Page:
You can even negotiate your bank rates. Learning how to do this can really save you money. Try calling your credit card company and seeing if they’ll reduce your annual fee or interest rate.
If they aren’t willing to negotiate with you, consider transferring the balance of your high-interest credit card to one with a lower interest. Sometimes there are transfer fees involved, but you’ll save money over time.
Eliminating credit cards with high balances is a great way to lower your credit card debt and live below your means. Learning the art of negotiating your bills also helps you gain more control over your financial life.
Downsize Your House
Whether you’re renting or buying a home, downsizing or not choosing a house at the top of your budget is a smart financial move. Although housing expenses are not the easiest places to reduce your bills, they can make a big difference.
Of course, this depends greatly on where you live and the cost of living in that area. Even downsizing from renting a house to an apartment can save you a lot of money. Housing costs in some areas are ridiculously expensive.
As far as buying a house, banks often approve people for houses that seem affordable. But once you add things like insurance, property taxes, and then maintenance, the ongoing cost couldn’t be much higher. So, be smart when choosing a home to buy.
You don’t necessarily need to choose a house that doesn’t meet your needs enough to save money, but don’t be afraid to downsize if you need to.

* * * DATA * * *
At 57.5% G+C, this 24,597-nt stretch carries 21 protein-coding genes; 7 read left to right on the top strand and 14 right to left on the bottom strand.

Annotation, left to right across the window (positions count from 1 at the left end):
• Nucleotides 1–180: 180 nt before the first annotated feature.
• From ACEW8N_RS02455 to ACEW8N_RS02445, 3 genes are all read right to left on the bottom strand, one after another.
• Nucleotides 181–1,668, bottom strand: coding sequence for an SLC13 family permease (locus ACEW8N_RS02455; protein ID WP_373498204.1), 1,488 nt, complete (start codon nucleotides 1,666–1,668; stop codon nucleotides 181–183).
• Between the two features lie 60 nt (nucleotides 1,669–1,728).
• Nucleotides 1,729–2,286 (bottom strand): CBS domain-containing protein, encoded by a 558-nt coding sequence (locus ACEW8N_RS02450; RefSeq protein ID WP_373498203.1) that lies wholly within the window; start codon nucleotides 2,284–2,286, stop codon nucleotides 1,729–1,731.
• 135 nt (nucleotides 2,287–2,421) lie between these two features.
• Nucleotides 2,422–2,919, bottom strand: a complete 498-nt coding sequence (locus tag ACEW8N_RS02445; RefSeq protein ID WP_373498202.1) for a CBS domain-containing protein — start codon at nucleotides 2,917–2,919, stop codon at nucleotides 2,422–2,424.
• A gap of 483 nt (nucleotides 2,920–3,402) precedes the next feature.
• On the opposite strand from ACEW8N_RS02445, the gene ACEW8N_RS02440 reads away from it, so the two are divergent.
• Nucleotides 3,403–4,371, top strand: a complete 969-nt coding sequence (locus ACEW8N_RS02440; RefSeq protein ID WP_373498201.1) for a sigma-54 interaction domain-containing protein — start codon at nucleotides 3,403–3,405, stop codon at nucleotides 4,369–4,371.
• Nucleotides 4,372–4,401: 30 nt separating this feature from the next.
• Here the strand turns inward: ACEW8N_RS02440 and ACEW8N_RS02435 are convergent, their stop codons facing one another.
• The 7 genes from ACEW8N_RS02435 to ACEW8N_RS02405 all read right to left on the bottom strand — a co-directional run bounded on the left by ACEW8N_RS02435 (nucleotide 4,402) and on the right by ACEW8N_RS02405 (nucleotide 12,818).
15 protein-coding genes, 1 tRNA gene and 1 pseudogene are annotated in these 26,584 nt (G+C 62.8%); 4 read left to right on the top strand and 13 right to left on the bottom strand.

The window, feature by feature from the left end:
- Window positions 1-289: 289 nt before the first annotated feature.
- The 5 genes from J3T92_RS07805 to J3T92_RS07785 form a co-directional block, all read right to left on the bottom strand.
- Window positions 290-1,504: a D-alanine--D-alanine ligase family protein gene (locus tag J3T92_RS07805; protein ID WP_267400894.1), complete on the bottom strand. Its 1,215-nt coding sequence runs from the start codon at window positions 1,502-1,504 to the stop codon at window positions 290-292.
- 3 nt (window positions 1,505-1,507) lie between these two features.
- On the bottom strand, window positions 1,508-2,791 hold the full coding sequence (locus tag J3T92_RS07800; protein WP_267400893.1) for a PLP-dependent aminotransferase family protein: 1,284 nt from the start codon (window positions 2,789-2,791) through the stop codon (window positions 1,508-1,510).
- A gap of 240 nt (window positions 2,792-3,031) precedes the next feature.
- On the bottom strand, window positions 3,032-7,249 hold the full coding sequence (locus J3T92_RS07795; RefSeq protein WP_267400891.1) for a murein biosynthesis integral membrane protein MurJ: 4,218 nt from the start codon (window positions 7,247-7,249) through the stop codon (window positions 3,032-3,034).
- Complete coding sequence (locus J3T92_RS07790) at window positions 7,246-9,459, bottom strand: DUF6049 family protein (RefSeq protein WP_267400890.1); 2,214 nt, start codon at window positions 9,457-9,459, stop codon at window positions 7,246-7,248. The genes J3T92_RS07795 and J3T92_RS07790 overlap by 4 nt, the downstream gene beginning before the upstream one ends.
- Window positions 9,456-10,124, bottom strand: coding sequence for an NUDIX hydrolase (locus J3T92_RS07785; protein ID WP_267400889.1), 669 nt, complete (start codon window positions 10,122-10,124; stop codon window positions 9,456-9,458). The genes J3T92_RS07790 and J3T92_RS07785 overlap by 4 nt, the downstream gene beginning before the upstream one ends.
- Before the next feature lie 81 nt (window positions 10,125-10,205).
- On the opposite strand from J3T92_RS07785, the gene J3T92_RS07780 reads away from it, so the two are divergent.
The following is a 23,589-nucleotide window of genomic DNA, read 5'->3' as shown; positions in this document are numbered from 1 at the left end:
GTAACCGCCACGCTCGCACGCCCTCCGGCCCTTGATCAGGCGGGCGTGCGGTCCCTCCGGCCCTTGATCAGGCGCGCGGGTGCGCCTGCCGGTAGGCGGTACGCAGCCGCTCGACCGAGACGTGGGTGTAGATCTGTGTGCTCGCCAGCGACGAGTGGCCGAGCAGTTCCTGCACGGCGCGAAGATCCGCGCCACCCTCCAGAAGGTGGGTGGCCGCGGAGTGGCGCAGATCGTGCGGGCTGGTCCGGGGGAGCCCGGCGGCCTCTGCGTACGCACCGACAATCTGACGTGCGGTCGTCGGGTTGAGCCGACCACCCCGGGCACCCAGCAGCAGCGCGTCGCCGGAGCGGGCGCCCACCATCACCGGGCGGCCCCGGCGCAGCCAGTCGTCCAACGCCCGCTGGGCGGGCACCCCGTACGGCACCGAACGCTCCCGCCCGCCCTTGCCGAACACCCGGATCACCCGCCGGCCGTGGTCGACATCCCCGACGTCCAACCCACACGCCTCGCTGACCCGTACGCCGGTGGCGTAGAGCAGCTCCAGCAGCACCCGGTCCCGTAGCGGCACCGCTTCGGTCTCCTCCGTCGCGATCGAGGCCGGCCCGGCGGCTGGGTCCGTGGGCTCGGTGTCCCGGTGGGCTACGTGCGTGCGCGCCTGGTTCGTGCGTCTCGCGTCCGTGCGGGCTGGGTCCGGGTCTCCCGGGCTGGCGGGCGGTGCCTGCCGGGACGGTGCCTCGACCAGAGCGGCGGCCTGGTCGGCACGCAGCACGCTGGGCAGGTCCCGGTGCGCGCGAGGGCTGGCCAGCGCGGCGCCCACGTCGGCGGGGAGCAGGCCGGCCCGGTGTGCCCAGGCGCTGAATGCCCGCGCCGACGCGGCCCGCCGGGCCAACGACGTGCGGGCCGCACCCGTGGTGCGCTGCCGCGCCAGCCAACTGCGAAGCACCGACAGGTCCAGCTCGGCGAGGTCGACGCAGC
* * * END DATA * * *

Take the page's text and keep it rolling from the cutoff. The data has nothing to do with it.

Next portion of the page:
Live Off One Income if Possible
Most families with two incomes don’t learn to live below their means. Their lifestyle choices are based on two incomes. Living below your means for true financial freedom can mean choosing a lifestyle that allows you to live off one income.
Put the other paycheck towards paying off your debt, in savings, or invest it. You could put it in an interest-bearing savings account and make a little extra money on it or in an investment account.
You never know when you may get laid off, or you or your spouse get injured and can’t work. You hope these things never happen, but if they do, you know how to live on one paycheck.
Learning how to live below your means gives you flexibility for life events that occur without warning.
Cut Out the Things You Don’t Need
Are you eating out at work every day because it’s convenient, or maybe you have 200+ cable channels? Are you paying for subscriptions that you never use?
Getting rid of the things you don’t need helps you pay your essential living expenses and leaves money for you to buy the things you really like.
One smart tip is to write down the things you truly value and then look at your last few bank statements and see if your purchases match what you value.
Don’t Rely on Your Credit Cards to Live
Many of us have had to use a credit card to pay a bill or buy groceries when an unexpected expense comes up. But whenever possible, don’t rely on your credit cards to live a lifestyle more expensive than you can afford.
Credit cards allow you to purchase more expensive items if you don’t have the money to pay for them upfront. That can sound like a very apppealing proposisition, but leaning too heavily on credit isn’t good, and it can affect your overall credit health. Making too many credit card purchases shows banks that you’re possibly in financial trouble, and it lowers your credit score.
Try to keep credit card usage under 30 percent and only use one or two credit cards to prevent overspending. When you can pay off your credit card in full every month after you use it, that’s a responsible way to use credit cards. And, if you’ve had problems with credit cards in the past, the best thing is to avoid them altogether.
Final Thoughts on How to Live Below Your Means
When you learn to live below your means, you often lead a happier life without stress or fear over money issues. You don’t have to worry about how you’re going to pay for an unexpected medical expense or extra household costs if something breaks.
It’s a conscious choice to be smart about your money, so you have a stable financial future. You don’t need an expensive house or fancy cars to be happy. True happiness lies in a healthy relationship with money, so your family never has to go without.